The Constitution (choose one) does / does not apply at Guantánamo
Frank Kendall – Human Rights First volunteer consultant – is in Cuba to monitor the proceedings and is reporting back on events as they unfold. He is providing updates of what he observes.
Guantánamo Bay, July 16, 2008: The major event of the day at Guantánamo was Judge Allred’s decision to deny Salim Hamdan’s motion to dismiss the conspiracy and material support to terrorism charges against him. This motion was based on the contention that the Military Commissions Act of 2006 (MCA) violates the ex post facto clause of the Constitution. This clause prohibits Congress from making actions criminally punishable after they have already been committed.
Prior to the Supreme Court’s decision in Boumediene v. Bush last month, Judge Allred would have had an easier task. Before that decision, the Constitution was not being applied here. By finding that Guantánamo detainees have the right to bring habeas corpus petitions in federal court, Boumediene opened the door to other constitutional claims, such as the ex post facto claim denied today. Judge Allred found that Congress had addressed this issue in passing the MCA, and he essentially deferred to Congress’ judgment. He did seem to accept, however, that, after Boumediene, a constitutional legal analysis is required when a constitutional issue is raised by a party under the MCA. We have just begun to play this game.
At this point, the score seems to be tied: Constitution 1 (habeas corpus), No Constitution 1 (no ex post facto clause), but the game isn’t over. Judge Allred’s decision is certain to be appealed. Federal courts are not likely to be as deferential to Congress’ assertions that a law is not ex post facto. Under some circumstances, the prosecution has the right of immediate appeal to the Court of Military Commission Review (USCMCR), a unique military court set up under the MCA. The MCA denies the defense the right to make interlocutory appeals, so it does not have this option. Nevertheless the defense can be expected to appeal, first to the USCMCR and then to the federal District of Columbia Circuit Court, but only if—and after—Mr. Hamdan is convicted.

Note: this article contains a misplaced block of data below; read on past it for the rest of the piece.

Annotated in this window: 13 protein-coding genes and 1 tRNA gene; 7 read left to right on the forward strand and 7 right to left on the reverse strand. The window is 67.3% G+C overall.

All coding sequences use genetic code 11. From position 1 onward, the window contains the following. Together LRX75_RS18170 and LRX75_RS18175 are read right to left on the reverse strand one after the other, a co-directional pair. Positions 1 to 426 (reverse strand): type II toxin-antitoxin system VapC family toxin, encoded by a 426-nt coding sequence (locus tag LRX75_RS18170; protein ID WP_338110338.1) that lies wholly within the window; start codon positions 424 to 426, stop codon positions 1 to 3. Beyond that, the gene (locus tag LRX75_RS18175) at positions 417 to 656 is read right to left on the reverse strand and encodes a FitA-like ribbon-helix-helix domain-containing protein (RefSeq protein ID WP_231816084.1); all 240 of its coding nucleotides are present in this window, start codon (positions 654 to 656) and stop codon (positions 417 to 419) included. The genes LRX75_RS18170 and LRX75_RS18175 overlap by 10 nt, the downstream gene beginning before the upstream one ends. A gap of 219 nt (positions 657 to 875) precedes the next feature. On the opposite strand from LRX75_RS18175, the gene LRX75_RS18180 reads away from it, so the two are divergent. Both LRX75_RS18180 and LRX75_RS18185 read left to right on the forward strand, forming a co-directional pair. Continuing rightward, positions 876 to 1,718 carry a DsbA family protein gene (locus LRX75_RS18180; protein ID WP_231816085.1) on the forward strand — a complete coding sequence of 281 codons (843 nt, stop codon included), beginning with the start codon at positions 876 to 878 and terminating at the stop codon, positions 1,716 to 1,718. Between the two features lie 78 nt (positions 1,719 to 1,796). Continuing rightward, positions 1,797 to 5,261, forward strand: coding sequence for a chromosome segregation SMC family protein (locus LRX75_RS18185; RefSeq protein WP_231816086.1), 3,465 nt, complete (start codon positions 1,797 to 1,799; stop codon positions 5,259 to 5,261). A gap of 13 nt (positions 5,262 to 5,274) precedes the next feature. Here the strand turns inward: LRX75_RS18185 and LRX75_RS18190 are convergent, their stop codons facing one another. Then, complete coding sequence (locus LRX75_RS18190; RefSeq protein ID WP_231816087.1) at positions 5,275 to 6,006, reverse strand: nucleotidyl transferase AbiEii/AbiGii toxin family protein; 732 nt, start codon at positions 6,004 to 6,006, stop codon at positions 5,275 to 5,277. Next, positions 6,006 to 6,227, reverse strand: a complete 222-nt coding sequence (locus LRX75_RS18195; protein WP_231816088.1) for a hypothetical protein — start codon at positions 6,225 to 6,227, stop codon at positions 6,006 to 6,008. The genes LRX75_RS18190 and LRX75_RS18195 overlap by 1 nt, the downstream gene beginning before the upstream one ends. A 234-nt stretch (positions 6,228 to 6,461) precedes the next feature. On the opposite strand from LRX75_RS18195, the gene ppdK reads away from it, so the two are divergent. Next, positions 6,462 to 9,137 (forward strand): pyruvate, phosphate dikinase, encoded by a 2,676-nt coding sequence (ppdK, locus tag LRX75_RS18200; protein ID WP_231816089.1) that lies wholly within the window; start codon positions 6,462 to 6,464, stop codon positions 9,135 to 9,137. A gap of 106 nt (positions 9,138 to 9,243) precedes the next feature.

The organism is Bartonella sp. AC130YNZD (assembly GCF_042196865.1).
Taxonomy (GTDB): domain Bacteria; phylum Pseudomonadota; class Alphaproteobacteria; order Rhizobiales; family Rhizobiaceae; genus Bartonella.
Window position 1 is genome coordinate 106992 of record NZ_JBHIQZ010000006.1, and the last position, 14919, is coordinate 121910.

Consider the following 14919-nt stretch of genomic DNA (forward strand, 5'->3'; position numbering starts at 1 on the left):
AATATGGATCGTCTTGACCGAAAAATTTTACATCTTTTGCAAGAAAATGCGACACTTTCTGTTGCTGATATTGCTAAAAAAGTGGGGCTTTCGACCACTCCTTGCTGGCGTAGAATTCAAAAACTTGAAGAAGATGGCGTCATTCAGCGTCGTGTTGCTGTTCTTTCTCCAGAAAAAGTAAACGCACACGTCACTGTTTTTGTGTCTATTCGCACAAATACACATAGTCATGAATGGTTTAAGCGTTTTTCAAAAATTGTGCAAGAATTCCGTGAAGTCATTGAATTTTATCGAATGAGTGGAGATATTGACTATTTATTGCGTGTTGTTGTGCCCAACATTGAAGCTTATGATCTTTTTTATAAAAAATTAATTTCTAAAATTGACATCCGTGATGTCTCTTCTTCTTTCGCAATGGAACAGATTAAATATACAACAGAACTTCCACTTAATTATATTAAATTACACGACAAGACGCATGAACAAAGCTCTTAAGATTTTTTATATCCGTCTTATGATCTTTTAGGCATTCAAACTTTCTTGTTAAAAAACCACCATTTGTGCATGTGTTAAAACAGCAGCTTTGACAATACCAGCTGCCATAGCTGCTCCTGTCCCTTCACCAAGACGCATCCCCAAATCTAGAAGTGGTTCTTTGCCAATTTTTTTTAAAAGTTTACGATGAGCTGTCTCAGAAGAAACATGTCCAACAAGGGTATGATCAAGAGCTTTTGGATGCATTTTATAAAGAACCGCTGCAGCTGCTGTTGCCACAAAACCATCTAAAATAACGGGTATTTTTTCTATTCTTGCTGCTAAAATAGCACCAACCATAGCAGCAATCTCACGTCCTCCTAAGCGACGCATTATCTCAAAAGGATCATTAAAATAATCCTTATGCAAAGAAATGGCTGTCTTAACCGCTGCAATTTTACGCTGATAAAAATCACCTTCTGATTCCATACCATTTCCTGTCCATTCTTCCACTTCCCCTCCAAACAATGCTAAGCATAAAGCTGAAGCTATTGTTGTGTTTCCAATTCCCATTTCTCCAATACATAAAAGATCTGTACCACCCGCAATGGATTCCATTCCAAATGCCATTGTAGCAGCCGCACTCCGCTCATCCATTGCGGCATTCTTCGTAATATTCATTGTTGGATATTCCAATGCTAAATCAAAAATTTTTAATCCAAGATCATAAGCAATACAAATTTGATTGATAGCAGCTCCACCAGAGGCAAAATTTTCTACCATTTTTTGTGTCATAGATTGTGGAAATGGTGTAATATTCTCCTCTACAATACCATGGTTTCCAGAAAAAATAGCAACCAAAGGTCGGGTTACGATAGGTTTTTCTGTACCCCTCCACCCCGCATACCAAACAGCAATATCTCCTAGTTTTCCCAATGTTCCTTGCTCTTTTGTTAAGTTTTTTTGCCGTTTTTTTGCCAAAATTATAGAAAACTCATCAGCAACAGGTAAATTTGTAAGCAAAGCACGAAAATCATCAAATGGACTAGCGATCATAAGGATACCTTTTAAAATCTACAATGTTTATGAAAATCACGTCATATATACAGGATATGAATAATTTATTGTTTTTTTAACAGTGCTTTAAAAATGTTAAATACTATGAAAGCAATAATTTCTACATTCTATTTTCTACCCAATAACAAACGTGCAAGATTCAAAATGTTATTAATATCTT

There are many more innings to play. Tomorrow the defense intends to argue four more constitutional issues: the right to a speedy trial (Mr. Hamdan has been in U.S. detention since Nov. 2001), admissibility of hearsay evidence (much of the government evidence will come from prior statements made by people who will not be in court), the right to a jury trial (the military commission members are all American officers and not a jury of Mr. Hamdan’s peers), the admissibility of evidence obtained through coercion (of Mr. Hamdan himself and other detainees), and freedom from self-incrimination (Mr. Hamdan has never to this day had his rights explained to him prior to an interrogation). The right to equal protection under the law (the MCA only applies to aliens), and the right to bring witnesses in one’s own defense (Mr. Hamdan wishes to have several high value detainees testify that he was not a member of al Qaeda and not aware of or involved in any attacks by al Qaeda on the U.S., but the government is refusing this request). None of these issues are likely to have their final resolution at the military commission level. It would be possible to design an entire Constitutional law curriculum around Mr. Hamdan’s case.